Girl in the Golden Atom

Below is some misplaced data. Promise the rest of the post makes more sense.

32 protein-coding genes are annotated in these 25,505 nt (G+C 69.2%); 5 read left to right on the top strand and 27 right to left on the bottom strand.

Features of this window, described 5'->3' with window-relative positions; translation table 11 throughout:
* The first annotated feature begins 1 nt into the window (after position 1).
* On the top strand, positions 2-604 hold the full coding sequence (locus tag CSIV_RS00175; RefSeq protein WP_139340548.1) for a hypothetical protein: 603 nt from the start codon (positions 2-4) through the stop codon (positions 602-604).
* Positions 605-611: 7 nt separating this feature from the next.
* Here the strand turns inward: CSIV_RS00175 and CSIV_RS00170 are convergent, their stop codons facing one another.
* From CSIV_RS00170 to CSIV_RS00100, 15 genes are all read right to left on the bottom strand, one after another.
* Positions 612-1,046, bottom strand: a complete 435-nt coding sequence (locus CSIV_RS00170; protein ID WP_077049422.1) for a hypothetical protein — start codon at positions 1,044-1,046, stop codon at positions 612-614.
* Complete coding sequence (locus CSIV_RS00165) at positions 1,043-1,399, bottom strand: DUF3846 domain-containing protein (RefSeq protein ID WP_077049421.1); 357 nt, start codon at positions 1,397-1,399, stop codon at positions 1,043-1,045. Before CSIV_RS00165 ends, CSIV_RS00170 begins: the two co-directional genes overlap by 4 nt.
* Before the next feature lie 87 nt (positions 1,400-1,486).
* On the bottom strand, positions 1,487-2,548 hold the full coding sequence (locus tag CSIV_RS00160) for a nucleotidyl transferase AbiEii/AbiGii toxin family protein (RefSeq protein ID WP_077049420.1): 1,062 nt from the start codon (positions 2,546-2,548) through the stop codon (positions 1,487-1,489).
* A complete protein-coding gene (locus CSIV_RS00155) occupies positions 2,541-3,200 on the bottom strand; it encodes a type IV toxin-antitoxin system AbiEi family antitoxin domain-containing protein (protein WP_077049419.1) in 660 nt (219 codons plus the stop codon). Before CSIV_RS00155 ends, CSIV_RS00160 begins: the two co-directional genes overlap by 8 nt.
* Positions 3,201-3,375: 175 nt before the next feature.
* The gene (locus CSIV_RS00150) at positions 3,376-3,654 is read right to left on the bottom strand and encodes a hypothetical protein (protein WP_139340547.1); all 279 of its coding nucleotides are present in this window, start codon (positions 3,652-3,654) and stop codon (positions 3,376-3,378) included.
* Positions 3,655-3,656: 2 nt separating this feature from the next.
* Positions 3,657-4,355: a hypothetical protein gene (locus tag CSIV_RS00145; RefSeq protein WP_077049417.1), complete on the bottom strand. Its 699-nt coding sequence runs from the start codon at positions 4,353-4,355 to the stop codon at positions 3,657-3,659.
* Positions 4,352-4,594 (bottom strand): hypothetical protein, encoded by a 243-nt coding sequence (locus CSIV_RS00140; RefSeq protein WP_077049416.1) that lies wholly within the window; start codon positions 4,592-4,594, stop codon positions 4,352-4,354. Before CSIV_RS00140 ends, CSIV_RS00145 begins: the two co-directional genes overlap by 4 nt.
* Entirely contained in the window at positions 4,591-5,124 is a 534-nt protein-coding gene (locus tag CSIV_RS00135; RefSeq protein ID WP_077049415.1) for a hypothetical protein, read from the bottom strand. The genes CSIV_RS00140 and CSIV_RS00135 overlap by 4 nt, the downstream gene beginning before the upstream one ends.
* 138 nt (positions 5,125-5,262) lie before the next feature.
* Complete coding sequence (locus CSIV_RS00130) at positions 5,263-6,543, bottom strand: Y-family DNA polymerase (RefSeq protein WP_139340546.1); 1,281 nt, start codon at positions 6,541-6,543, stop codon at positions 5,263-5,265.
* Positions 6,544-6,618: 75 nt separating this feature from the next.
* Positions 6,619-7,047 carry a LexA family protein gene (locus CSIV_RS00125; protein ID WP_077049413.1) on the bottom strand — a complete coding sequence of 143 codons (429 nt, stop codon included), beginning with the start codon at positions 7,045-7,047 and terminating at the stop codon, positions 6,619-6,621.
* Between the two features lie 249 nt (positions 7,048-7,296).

I've been following Bert Lee as a song-writer for half a century. When he first showed up on the village scene I think he was all of sixteen, and he'd written a handful of very quirky little tunes that people just loved. He didn't have a lot of material or experience in front of audiences, but other musicians picked up on his originality, the quality of his guitar playing, and, as it developed, his really nice voice. He teamed up with a few other solo acts. I remember in particular a stretch where he had a duo with another very original dude named Ron Price. Then he teamed up with Richard Tucker and Cam Bruce, and these three brought a charming loosey-goosy style of rockabilly onto the scene and had quite a following. They recorded an album, toured around a little, but then sadly couldn't find a market niche and dissolved. Bert went solo again, and vanished away. When I asked him what he had done during this time he simply told me, "studying." And it was a fact his singing and guitar playing had gone up a few notches. Then he joined a western swing band called The Central Park Sheiks, and these guys became the hardest working unknown band on the New York scene for the next six years. They recorded an album on Flying Fish, and played just about every college on the Eastern seaboard. Again, however, they were just too original and uncategorizable, and the music industry was well on the way to becoming the boring numbered boxes thing that it is now. The Sheiks vanished, leaving many a saddened fan. Bert went to Key West and wrote and wrote. He played with every imaginable kind of ensemble you could imagine, from bluegrass to reggae. He teamed up with great players and just got better and better, a fact that he proved by releasing a self produced album every couple of years, something he's done ever since. The thing about Bert's albums, like his songs, is that there's no two alike. That really seems to piss off a lot of folks, but it doesn't seem to be something he's about to change. A few years ago he produced a lovely disk called Butterfly, a collection of cowboyish tunes that really made the rounds. On that disk were some fine originals and some re-imagined classics. In particular a tune of his called Cowboy from Boston tickled a lot of folks. This year (2006) he came up with something really exciting, a kind of explanation of who he is musically. Twelve original tunes, mostly brand new, that show his scope on the one hand, and what it is that makes all his different facets parts of the one gem that is his musical personality. If you really want to know who Bert Lee is, give a listen to The Girl in the Golden Atom. If he never does anything else, in time this will be something people will discover and it will make his place for him in music. But I have a sneaking feeling there's more to come. Joel Grimstead.